4. 'Has the general look of a campaign sign, but it's hard to know what it really means.' This one is the clincher. It looks like a campaign sign, you say? Check. Well, let's go ahead and read it: MITT. ROMNEY. FOR. PRESIDENT. Do you think it could really mean that there's a guy, Mitt Romney, and he's running for President, and this is his campaign sign? It's not that hard to figure out, buddy. This is about as straightforward as it gets, so if you aren't getting the message, I'm going to have to question your level of intelligence/qualifications for writing this piece.

5. '[McCain's] design lacks character.' Yet it's one of the more unique of the bunch, with the elegant simplicity and the military star.

6. How come Hillary's type choice is 'interesting' and Fred Thompson's type choice is 'generic'? They're very similar. How come Hillary's logo is described as 'smart, polished design' while the Kerry-Edwards pile is dubbed a 'design debacle'? They're very similar.

7. 'The 'i' and the 'l's all look like the number 1.' Really? And I'll be damned if they don't look like that in every other old style and transitional typeface as well.

IN SHORT: While I don't agree that the Bush-Cheney logo was that great, I do agree that the Kerry-Edwards logo flat out blew. I like the Obama logo all right, and I think the McCain and Edwards logos are striking in their simplicity. I would even throw Rudy in here, too, even though his is sitting on the fence between 'simple' and 'generic'. Edwards' logo has a Swiss look with very modern hints in the typography and its treatment, which I like. I'm just waiting for someone to do something totally revolutionary, but nobody wants to alienate voters with radical design, because what a stupid way to lose voters, you know? Whatev. Have some balls and take a risk.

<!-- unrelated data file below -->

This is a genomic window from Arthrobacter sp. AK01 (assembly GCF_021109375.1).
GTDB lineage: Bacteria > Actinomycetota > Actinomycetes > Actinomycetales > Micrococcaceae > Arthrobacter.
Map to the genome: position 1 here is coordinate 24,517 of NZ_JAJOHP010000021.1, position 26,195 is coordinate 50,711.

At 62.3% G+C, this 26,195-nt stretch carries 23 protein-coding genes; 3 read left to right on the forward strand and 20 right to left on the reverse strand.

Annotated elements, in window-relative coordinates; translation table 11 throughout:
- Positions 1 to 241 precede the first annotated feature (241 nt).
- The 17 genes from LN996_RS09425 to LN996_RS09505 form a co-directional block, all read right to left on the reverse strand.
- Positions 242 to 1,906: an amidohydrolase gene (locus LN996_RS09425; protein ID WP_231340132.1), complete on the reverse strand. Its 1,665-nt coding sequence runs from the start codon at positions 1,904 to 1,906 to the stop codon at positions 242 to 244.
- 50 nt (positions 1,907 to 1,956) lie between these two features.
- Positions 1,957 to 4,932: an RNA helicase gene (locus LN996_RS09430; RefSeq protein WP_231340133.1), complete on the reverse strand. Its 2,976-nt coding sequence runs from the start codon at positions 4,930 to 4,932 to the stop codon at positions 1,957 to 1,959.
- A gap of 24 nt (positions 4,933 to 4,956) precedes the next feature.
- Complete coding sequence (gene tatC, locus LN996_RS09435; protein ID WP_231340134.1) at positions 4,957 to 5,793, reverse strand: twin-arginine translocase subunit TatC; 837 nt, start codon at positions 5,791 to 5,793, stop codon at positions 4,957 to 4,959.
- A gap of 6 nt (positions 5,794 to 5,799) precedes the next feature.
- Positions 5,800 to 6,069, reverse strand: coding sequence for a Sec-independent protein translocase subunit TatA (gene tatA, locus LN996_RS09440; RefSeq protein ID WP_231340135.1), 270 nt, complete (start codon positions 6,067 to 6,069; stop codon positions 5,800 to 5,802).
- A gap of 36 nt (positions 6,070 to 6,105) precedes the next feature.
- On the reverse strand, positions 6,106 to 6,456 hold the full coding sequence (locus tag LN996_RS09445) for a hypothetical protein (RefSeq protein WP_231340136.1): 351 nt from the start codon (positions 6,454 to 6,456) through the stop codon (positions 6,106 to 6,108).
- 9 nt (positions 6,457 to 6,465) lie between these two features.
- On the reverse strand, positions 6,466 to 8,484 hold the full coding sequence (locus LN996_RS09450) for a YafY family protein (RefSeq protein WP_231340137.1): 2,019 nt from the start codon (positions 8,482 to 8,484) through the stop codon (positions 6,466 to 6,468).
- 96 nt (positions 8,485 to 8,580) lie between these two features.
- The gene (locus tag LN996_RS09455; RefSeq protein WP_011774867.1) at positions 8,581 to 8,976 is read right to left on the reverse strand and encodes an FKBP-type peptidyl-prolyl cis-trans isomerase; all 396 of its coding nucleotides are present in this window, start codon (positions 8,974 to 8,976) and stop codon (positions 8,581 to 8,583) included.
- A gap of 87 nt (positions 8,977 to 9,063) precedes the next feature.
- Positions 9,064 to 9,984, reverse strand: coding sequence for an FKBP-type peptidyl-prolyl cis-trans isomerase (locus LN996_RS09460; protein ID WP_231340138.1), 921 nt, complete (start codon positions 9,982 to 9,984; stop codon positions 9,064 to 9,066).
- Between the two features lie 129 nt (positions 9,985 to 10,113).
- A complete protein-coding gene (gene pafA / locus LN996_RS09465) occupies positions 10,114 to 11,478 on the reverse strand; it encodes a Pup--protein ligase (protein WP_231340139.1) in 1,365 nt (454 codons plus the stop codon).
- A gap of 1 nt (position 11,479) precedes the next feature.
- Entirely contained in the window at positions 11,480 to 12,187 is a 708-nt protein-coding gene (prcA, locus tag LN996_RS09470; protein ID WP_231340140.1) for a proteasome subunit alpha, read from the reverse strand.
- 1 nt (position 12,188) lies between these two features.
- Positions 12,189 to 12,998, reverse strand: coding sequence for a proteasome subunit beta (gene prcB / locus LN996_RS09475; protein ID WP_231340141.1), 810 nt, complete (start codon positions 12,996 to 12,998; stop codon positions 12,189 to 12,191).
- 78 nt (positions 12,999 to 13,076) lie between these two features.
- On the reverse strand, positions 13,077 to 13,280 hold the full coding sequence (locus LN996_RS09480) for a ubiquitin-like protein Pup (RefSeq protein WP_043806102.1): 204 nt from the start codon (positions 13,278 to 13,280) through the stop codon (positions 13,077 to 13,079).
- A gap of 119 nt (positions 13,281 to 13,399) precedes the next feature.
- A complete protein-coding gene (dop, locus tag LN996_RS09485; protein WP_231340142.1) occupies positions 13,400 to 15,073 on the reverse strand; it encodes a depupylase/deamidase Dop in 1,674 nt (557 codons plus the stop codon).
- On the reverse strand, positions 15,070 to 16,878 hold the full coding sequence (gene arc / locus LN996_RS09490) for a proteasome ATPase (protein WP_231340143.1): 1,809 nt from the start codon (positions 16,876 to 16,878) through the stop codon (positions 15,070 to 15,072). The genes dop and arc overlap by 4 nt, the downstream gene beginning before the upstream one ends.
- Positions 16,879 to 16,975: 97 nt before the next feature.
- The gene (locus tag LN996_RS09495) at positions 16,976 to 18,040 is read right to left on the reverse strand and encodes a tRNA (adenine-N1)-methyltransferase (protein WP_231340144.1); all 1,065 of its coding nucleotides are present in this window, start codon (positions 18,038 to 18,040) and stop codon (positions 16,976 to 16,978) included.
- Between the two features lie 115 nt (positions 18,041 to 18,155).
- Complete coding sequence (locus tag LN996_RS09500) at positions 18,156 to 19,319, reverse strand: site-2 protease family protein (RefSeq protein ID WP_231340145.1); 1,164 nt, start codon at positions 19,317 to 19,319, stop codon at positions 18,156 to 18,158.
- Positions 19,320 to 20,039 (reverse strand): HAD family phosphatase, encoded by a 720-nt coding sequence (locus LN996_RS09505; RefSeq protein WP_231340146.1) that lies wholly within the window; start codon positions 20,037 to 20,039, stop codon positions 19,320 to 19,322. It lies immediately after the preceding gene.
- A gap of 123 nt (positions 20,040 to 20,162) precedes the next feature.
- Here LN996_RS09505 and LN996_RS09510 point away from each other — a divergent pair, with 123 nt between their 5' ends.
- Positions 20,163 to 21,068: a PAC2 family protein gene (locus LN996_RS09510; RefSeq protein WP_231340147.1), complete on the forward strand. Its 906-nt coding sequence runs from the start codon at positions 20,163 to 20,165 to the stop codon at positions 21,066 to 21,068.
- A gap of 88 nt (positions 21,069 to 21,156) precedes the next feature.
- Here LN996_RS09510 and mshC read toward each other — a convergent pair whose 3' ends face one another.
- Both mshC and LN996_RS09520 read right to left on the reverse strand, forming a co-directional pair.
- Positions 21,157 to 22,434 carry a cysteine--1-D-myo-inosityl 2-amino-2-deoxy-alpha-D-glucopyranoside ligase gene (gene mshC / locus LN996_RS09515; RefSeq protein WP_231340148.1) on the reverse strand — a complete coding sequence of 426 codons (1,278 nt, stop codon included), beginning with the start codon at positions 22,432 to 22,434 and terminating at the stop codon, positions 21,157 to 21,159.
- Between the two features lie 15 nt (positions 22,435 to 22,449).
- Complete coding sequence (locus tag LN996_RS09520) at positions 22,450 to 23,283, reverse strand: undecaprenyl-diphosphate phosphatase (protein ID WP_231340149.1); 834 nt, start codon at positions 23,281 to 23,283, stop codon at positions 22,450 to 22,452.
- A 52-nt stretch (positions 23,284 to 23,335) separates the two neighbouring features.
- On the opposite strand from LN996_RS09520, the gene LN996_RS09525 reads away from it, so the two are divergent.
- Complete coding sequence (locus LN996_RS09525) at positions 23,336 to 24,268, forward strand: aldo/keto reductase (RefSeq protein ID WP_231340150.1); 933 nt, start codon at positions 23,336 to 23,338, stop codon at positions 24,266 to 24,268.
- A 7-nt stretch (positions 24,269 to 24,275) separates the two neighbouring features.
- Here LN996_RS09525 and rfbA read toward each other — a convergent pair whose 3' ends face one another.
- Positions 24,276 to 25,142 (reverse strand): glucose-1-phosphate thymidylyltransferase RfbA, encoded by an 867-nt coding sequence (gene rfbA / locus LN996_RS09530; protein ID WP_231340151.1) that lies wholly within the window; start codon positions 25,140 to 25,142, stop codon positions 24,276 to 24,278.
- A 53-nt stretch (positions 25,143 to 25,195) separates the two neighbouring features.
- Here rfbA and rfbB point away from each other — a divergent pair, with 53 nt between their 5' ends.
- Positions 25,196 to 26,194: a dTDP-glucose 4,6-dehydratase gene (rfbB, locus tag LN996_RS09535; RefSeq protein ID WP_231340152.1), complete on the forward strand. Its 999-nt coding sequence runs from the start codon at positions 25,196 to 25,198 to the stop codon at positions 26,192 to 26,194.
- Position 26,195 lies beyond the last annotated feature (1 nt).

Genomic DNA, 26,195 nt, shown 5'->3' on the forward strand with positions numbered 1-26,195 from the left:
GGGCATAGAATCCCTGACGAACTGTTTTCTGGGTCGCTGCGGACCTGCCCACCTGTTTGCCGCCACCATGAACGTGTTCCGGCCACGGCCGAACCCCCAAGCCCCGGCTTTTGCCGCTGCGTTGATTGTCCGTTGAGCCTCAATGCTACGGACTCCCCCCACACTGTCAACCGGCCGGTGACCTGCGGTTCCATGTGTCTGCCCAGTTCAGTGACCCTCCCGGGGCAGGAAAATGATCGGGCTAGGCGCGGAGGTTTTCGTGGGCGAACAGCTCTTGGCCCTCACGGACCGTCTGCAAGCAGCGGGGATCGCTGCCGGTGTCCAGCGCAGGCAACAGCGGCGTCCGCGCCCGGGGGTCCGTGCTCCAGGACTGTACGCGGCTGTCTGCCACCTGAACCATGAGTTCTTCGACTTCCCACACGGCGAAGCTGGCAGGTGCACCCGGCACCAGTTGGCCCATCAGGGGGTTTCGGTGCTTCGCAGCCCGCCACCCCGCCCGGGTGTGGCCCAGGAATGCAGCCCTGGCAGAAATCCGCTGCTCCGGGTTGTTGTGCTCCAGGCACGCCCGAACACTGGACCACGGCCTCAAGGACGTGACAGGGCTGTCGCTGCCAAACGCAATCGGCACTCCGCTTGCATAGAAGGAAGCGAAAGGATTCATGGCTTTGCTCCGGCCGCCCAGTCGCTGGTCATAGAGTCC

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I'm just waiting for someone to do something totally revolutionary, but nobody wants to alienate voters with radical design, because what a stupid way to lose voters, you know? Whatev. Have some balls and take a risk.

Andrew, therein lies your problem - they're politicians, so why would they take a risk with some so insignificant (note the extreme sarcasm, please) as logo/campaign design?

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I agree with a lot of these, except that Hillary's is not interesting at all. I guess that as Andrew stated, he tries to hide any substantial criticism under his generalities, but I think a lot of those are true. The blandness of color in Thompson's is what it made it so bad. I disagree about Hillary's being at all good, because all I see is a fraction of the flag and text that looks like "For President Hillary" instead of what I know it should say. But blandness is the way this year.

I never noticed the big differences in Kerry/Edwards and Bush/Cheney, but I agree about which is better and why. Although I don't think slanted/italic font means "progressive" or anything like that.